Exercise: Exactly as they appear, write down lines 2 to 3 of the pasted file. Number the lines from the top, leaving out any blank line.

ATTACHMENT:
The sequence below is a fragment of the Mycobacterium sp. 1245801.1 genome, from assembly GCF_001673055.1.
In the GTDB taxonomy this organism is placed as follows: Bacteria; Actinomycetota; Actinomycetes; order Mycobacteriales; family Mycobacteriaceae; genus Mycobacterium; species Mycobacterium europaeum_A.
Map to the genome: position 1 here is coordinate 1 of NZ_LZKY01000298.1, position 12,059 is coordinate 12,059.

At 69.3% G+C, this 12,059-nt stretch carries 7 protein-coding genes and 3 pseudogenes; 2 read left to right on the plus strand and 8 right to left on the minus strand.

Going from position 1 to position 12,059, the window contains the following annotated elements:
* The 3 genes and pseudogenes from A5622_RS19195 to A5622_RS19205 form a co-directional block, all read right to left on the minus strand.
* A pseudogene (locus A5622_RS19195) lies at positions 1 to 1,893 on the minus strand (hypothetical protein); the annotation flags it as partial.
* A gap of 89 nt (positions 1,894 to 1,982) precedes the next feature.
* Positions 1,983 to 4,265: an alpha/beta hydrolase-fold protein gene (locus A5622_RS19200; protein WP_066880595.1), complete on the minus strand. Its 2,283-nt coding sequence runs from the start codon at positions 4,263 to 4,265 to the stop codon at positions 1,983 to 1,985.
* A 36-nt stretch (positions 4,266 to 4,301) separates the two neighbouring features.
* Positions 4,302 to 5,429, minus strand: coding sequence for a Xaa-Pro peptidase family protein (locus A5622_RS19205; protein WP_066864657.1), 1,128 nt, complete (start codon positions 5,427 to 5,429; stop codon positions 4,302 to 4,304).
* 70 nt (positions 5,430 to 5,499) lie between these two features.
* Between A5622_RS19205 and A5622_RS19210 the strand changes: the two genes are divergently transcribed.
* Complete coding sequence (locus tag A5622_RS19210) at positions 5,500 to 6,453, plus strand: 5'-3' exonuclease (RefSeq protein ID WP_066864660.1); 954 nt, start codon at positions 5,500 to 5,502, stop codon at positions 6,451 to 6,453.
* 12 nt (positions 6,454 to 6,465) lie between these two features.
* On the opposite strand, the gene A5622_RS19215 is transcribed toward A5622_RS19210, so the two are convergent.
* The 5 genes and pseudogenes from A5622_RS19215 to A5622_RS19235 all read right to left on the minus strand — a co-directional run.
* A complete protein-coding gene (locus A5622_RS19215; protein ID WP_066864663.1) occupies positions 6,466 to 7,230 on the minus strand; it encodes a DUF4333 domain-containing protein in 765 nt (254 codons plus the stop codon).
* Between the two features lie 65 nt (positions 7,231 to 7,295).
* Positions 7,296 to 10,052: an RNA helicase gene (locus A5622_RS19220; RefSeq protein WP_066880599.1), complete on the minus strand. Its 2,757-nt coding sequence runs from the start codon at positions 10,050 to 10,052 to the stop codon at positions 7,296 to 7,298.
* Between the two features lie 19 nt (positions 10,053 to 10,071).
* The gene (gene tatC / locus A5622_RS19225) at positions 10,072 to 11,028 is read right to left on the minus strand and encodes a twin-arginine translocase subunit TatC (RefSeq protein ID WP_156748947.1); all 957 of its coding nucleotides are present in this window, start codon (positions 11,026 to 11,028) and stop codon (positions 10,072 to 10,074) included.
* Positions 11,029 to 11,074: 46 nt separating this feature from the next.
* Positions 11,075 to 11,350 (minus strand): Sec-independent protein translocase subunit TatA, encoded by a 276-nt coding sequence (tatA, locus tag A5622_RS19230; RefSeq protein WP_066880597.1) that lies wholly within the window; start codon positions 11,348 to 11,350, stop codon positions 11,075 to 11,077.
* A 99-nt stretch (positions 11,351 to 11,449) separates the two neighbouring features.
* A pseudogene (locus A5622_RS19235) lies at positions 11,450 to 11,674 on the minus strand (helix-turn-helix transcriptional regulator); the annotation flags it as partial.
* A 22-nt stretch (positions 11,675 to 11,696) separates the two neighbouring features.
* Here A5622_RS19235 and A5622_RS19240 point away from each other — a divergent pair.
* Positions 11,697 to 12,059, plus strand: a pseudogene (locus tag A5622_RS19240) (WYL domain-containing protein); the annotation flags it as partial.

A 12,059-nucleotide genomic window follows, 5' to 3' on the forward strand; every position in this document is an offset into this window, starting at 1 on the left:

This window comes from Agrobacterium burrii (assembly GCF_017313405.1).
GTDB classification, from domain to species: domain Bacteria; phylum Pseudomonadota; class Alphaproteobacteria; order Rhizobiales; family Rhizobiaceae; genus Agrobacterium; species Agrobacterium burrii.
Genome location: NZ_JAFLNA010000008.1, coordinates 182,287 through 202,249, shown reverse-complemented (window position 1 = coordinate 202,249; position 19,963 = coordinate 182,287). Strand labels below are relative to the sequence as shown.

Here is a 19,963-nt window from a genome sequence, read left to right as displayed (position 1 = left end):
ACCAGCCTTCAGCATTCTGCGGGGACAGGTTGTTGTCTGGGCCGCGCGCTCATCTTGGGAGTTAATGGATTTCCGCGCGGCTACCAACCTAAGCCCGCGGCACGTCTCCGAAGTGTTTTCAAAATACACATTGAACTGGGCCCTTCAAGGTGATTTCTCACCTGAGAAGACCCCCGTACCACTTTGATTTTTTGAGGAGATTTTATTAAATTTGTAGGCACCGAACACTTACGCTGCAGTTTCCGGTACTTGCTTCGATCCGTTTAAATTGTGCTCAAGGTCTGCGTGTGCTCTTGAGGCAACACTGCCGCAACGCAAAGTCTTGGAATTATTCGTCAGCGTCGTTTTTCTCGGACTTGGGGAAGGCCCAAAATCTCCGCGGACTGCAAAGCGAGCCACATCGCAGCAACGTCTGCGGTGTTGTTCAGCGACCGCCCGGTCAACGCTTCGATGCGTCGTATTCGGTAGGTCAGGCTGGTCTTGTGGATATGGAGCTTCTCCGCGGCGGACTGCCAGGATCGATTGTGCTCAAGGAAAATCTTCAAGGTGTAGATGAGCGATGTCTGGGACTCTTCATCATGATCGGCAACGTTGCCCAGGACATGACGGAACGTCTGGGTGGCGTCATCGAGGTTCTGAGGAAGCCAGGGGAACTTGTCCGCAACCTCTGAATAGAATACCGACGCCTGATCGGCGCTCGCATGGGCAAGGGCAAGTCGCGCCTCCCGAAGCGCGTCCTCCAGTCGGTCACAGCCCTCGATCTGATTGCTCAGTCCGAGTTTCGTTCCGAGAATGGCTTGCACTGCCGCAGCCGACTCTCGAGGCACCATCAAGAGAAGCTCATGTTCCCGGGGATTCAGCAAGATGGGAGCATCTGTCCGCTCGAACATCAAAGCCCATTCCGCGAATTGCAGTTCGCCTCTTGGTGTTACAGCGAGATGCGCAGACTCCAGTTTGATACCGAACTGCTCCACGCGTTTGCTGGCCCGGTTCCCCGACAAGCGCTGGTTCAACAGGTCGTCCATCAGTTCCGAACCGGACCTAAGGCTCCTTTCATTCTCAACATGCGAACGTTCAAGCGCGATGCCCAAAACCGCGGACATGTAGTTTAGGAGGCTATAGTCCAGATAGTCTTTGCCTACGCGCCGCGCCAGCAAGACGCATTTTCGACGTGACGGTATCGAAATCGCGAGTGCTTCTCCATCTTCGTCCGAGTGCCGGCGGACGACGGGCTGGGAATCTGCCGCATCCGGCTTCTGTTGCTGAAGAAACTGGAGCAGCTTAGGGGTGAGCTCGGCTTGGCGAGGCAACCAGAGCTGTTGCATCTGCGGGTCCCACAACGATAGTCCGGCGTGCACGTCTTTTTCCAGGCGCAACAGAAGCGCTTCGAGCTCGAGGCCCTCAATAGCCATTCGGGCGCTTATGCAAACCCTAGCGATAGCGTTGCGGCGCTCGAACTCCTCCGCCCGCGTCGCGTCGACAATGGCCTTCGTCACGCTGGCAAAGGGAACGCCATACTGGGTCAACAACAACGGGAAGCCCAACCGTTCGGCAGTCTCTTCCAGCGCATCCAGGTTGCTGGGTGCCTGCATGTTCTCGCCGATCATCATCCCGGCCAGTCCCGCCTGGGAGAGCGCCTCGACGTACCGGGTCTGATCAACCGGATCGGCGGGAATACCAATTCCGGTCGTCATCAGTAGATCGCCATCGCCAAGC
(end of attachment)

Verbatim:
In the GTDB taxonomy this organism is placed as follows: Bacteria; Actinomycetota; Actinomycetes; order Mycobacteriales; family Mycobacteriaceae; genus Mycobacterium; species Mycobacterium europaeum_A.
Map to the genome: position 1 here is coordinate 1 of NZ_LZKY01000298.1, position 12,059 is coordinate 12,059.